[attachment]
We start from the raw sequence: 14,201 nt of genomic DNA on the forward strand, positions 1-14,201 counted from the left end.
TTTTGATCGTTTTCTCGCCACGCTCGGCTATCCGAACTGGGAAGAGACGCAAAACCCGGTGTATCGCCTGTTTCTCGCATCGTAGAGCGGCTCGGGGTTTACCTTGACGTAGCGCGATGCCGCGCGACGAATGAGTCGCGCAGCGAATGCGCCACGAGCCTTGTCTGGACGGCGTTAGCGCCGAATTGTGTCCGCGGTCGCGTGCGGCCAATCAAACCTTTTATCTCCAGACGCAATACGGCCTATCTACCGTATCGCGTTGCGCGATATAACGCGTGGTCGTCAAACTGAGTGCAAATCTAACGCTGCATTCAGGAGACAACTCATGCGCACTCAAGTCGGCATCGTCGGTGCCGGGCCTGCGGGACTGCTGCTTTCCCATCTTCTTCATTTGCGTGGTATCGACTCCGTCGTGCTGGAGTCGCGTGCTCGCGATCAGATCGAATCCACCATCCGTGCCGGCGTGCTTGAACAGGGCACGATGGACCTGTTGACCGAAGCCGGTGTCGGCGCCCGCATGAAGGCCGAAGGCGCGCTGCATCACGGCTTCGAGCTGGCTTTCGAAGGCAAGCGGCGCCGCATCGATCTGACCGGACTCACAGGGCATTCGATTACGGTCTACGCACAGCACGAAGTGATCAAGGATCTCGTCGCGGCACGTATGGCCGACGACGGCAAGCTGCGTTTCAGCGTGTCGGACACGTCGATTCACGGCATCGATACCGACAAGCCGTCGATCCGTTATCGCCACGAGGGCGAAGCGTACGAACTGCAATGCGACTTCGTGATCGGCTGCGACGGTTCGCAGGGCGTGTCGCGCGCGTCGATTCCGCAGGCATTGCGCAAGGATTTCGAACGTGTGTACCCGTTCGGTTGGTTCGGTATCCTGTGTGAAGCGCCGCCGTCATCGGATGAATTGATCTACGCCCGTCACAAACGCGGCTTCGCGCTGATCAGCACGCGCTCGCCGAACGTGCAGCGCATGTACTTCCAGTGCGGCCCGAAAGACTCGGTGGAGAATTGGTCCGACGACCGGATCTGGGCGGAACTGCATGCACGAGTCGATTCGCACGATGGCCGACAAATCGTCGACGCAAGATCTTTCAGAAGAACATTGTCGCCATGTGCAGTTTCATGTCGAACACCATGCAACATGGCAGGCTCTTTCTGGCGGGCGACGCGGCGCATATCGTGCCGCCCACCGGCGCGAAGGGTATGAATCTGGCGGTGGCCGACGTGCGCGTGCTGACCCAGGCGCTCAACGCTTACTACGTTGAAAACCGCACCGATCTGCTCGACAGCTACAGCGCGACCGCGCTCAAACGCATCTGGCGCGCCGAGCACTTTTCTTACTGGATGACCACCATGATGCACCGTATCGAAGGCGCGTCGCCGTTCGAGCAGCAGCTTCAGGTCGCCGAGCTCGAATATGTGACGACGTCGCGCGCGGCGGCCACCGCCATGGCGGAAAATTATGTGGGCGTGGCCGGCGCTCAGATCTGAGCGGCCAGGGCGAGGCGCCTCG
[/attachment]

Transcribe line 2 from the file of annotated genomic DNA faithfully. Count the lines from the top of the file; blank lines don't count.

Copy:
TTTTGATCGTTTTCTCGCCACGCTCGGCTATCCGAACTGGGAAGAGACGCAAAACCCGGTGTATCGCCTGTTTCTCGCATCGTAGAGCGGCTCGGGGTTTACCTTGACGTAGCGCGATGCCGCGCGACGAATGAGTCGCGCAGCGAATGCGCCACGAGCCTTGTCTGGACGGCGTTAGCGCCGAATTGTGTCCGCGGTCGCGTGCGGCCAATCAAACCTTTTATCTCCAGACGCAATACGGCCTATCTACCGTATCGCGTTGCGCGATATAACGCGTGGTCGTCAAACTGAGTGCAAATCTAACGCTGCATTCAGGAGACAACTCATGCGCACTCAAGTCGGCATCGTCGGTGCCGGGCCTGCGGGACTGCTGCTTTCCCATCTTCTTCATTTGCGTGGTATCGACTCCGTCGTGCTGGAGTCGCGTGCTCGCGATCAGATCGAATCCACCATCCGTGCCGGCGTGCTTGAACAGGGCACGATGGACCTGTTGACCGAAGCCGGTGTCGGCGCCCGCATGAAGGCCGAAGGCGCGCTGCATCACGGCTTCGAGCTGGCTTTCGAAGGCAAGCGGCGCCGCATCGATCTGACCGGACTCACAGGGCATTCGATTACGGTCTACGCACAGCACGAAGTGATCAAGGATCTCGTCGCGGCACGTATGGCCGACGACGGCAAGCTGCGTTTCAGCGTGTCGGACACGTCGATTCACGGCATCGATACCGACAAGCCGTCGATCCGTTATCGCCACGAGGGCGAAGCGTACGAACTGCAATGCGACTTCGTGATCGGCTGCGACGGTTCGCAGGGCGTGTCGCGCGCGTCGATTCCGCAGGCATTGCGCAAGGATTTCGAACGTGTGTACCCGTTCGGTTGGTTCGGTATCCTGTGTGAAGCGCCGCCGTCATCGGATGAATTGATCTACGCCCGTCACAAACGCGGCTTCGCGCTGATCAGCACGCGCTCGCCGAACGTGCAGCGCATGTACTTCCAGTGCGGCCCGAAAGACTCGGTGGAGAATTGGTCCGACGACCGGATCTGGGCGGAACTGCATGCACGAGTCGATTCGCACGATGGCCGACAAATCGTCGACGCAAGATCTTTCAGAAGAACATTGTCGCCATGTGCAGTTTCATGTCGAACACCATGCAACATGGCAGGCTCTTTCTGGCGGGCGACGCGGCGCATATCGTGCCGCCCACCGGCGCGAAGGGTATGAATCTGGCGGTGGCCGACGTGCGCGTGCTGACCCAGGCGCTCAACGCTTACTACGTTGAAAACCGCACCGATCTGCTCGACAGCTACAGCGCGACCGCGCTCAAACGCATCTGGCGCGCCGAGCACTTTTCTTACTGGATGACCACCATGATGCACCGTATCGAAGGCGCGTCGCCGTTCGAGCAGCAGCTTCAGGTCGCCGAGCTCGAATATGTGACGACGTCGCGCGCGGCGGCCACCGCCATGGCGGAAAATTATGTGGGCGTGGCCGGCGCTCAGATCTGAGCGGCCAGGGCGAGGCGCCTCG